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Saturday, June 6, 2020  Spokane, Washington  Est. May 19, 1883
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Outside Voices: A positive sign

With health industry’s backing, real reform may be possible

San Jose Mercury News, May 12: The latest indication that America is ready for health care reform is also the strongest: The insurance industry, hospitals, pharmaceutical companies, doctors and a union representing about 1 million workers delivered a pledge to President Barack Obama on Monday to reduce health care costs by 1.5 percent a year over the next decade.

This could save the government $2 trillion, which could be put toward the goal of health insurance for all. But the savings estimate is less significant than the sea change this indicates in the movement toward health reform. No longer are the major players in the health care industry trying to block it. They’re just trying to make sure they’re partners rather than casualties in the plan.

Ironically, the recession may be helping the cause. Fewer and fewer companies are comfortable shouldering the bulk of health insurance costs for workers. And as more workers face unemployment, the ranks of uninsured in the middle class, let alone the poor, are growing.

With Monday’s historic announcement, the debate now shifts from whether national health care reform is possible to when and how it can be accomplished.

St. Louis Post-Dispatch, May 12: Promises to cut health costs in the future are a bit like protestations of love in the back seat of a parked car: No matter how heartfelt they sound, they’re subject to future revision.

So while we’re pleased to hear about President Barack Obama’s meeting Monday with a coalition of health industry groups, we’re also realistic about the worth of all that sweet talk and flattery.

Groups representing health insurers, hospitals, doctors, drug and medical device makers – many of whom fiercely opposed past reforms – say they’re on board with Obama’s efforts to transform health care. Pledging to “do our part,” they promised to wring out $2 trillion in savings over the next decade. That works out to a reduction of about 1.5 percent per year from projected future spending growth.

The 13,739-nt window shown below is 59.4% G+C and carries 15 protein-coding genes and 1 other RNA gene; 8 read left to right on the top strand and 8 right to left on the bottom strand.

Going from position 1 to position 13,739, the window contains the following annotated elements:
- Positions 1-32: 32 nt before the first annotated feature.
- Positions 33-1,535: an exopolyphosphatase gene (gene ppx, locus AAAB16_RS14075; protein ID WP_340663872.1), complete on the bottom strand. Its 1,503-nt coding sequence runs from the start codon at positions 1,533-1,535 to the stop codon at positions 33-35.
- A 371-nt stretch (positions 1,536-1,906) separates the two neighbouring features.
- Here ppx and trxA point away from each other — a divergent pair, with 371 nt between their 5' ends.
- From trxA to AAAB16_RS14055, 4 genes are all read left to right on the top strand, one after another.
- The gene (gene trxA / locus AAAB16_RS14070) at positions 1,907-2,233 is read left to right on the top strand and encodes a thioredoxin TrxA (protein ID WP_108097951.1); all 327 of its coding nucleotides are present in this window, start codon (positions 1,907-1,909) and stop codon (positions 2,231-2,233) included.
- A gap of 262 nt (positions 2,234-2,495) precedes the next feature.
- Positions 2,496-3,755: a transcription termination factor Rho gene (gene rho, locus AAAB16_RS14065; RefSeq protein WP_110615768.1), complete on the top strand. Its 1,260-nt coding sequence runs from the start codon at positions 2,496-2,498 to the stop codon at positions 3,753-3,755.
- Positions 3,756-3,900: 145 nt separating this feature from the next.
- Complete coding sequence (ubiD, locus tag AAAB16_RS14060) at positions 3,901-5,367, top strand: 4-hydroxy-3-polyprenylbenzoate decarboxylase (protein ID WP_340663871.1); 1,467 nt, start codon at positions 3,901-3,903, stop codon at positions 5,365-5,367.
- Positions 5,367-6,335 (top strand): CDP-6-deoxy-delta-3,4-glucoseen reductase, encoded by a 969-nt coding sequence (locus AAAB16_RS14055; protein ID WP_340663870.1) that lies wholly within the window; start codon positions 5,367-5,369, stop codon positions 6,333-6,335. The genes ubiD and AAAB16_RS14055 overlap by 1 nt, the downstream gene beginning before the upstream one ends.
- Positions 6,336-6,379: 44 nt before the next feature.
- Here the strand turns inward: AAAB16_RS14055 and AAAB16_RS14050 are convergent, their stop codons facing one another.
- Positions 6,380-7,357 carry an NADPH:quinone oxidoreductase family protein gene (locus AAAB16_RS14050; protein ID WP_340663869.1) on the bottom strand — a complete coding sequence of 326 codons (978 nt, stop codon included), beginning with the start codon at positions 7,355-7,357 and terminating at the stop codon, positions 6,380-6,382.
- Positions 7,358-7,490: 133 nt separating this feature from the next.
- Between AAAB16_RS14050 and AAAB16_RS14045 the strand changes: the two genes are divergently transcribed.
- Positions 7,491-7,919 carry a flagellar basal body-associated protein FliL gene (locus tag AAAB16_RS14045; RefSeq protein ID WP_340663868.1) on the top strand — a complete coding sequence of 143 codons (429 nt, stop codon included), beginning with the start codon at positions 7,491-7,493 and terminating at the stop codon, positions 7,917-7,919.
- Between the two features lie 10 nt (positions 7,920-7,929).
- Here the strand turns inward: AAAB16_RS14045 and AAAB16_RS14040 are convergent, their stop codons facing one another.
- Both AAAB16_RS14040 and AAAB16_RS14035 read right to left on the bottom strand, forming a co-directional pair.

It’s no small amount of money, but it has to be taken in context.

Overall health spending in 2007 was about $2.2 trillion, or $7,421 for every American man, woman and child. It probably will reach $2.5 trillion this year. By 2018, overall health spending is projected to exceed $4.3 trillion, or about $13,100 per person. That would amount to about $1 of every $5 in the national economy.

The promised savings would reduce spending for a family of four by $2,500 a year, the White House estimates. So by 2018, the average American will be paying just 68 percent more than today, instead of 76 percent more.

That’s good, but it’s certainly not cheap. We already spend about twice as much per person for health care as citizens of other developed countries, and on average people in those other countries have longer, healthier lives than Americans.

It’s unlikely that any of these promised savings would be on the table without Obama’s determination to reform health care. The offer is an auspicious sign that he will succeed in getting at least some legislation through Congress.

The failure of the Clinton health plan in 1994 demonstrated how easily well-heeled, entrenched interests can defeat even the most popular reforms. This time, industry groups seem to be acknowledging that reform is inevitable. They’re betting they will be better off with a seat at the table as it’s being put together than outside trying to scuttle it.

But the promise to cut costs comes with few specifics and no actual enforcement mechanism. The groups say they will achieve the savings through increased efficiencies and by reducing wasteful spending.

Everyone’s in favor of that. But when it comes time to talk about specifics, the consensus evaporates.

The promised savings are big enough to provide political coverage for universal coverage – health insurance for everyone. Opponents argue that it’s just too expensive to insure everyone, especially in light of projected increases in health spending. Doing so, they say, would require massive tax increases.

But if health spending is cut by $2 trillion over the next 10 years, no tax increase would be required to pay for universal coverage, and one of the biggest political objections would disappear.

The health insurance industry promised similar savings last fall in return for legislation requiring all Americans to have or buy health insurance. That so-called individual mandate hasn’t been part of Obama’s reform proposal, but it enjoys wide political support.

This time, industry groups may want something more. Obama has proposed allowing a government-run insurance plan to compete with private health insurance companies, something the insurance industry and many Republicans oppose.

That government option, provided by Medicare or some other public entity, is key to controlling costs and promoting efficiency. It must remain in whatever health reforms are approved by Congress.

Without it, all the talk about future savings is just hot air and promises.

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